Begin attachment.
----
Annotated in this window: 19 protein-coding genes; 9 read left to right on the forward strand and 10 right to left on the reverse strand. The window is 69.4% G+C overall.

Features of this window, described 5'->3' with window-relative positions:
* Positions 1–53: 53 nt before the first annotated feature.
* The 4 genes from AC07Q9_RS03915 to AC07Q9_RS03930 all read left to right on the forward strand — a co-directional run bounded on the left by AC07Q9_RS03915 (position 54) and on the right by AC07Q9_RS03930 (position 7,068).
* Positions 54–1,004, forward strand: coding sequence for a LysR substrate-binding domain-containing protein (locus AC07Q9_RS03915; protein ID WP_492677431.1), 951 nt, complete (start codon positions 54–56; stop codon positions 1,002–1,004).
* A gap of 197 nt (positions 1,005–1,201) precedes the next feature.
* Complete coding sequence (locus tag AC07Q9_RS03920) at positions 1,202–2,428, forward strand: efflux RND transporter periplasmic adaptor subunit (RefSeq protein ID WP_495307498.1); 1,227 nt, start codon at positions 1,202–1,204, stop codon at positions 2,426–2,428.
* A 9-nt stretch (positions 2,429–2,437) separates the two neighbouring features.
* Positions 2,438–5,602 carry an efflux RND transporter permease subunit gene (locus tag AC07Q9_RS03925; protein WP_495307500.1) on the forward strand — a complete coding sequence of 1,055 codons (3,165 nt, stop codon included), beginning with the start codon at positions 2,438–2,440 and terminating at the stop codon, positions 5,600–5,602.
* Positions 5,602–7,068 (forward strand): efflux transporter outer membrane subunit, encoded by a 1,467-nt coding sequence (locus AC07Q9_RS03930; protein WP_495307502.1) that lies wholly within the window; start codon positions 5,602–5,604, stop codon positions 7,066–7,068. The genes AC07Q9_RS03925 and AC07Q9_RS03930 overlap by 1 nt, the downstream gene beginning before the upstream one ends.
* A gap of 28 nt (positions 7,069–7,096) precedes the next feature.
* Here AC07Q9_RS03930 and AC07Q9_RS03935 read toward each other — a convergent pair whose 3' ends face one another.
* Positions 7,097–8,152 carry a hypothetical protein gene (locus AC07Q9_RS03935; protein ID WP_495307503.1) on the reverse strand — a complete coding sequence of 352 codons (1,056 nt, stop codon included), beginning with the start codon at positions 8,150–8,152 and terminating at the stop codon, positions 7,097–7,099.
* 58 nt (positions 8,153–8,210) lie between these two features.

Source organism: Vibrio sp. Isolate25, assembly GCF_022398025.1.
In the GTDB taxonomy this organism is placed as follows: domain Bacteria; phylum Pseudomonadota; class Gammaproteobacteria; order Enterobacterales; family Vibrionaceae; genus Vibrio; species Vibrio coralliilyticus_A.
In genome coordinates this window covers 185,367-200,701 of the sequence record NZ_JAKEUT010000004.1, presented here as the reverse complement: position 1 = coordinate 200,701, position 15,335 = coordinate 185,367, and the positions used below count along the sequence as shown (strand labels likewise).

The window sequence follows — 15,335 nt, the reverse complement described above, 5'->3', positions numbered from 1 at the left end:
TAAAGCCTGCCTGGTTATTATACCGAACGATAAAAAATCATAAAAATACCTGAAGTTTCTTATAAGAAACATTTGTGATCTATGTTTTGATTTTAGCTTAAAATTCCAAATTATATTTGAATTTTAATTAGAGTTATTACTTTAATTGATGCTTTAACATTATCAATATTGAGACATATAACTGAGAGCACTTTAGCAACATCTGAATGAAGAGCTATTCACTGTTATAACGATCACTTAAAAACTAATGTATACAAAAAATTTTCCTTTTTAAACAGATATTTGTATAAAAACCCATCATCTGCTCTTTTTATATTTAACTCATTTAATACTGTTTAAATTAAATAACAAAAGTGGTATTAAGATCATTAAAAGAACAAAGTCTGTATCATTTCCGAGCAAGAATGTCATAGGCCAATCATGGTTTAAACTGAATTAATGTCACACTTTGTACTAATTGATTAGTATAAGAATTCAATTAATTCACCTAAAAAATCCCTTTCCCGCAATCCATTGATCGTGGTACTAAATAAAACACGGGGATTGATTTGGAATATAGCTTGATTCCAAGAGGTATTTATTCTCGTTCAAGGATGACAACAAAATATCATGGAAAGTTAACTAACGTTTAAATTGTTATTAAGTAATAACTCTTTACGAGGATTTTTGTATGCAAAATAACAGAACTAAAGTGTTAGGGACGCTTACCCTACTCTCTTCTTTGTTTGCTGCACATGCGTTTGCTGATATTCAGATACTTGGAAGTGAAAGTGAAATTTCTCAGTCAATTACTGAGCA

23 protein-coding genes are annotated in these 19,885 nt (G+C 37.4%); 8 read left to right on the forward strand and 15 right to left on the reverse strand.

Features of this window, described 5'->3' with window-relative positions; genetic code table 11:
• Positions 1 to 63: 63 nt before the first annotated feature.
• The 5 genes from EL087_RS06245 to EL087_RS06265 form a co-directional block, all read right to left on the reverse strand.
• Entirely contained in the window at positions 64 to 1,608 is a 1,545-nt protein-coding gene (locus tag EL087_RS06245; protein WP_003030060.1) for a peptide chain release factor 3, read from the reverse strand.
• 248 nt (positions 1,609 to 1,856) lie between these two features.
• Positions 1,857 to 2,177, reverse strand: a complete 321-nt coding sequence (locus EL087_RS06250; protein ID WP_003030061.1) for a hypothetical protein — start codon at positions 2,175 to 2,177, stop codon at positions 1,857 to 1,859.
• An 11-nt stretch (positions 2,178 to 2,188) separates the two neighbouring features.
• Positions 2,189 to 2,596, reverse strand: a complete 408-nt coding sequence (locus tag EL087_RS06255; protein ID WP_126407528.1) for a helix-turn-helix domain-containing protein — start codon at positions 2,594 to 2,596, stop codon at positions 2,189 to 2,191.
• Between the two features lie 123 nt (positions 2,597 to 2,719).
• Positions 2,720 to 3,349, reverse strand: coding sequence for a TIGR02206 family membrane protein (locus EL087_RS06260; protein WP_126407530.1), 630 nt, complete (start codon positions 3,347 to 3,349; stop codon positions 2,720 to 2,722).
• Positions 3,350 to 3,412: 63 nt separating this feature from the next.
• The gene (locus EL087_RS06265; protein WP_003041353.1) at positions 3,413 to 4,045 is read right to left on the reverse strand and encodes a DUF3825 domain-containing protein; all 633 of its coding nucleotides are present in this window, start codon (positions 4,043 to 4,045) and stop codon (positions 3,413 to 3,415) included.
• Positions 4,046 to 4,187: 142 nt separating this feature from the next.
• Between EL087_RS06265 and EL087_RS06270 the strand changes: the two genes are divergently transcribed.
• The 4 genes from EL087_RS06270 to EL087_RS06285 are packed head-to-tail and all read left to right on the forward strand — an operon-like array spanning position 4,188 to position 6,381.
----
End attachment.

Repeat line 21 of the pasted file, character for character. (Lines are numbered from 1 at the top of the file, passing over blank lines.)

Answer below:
Features of this window, described 5'->3' with window-relative positions; genetic code table 11: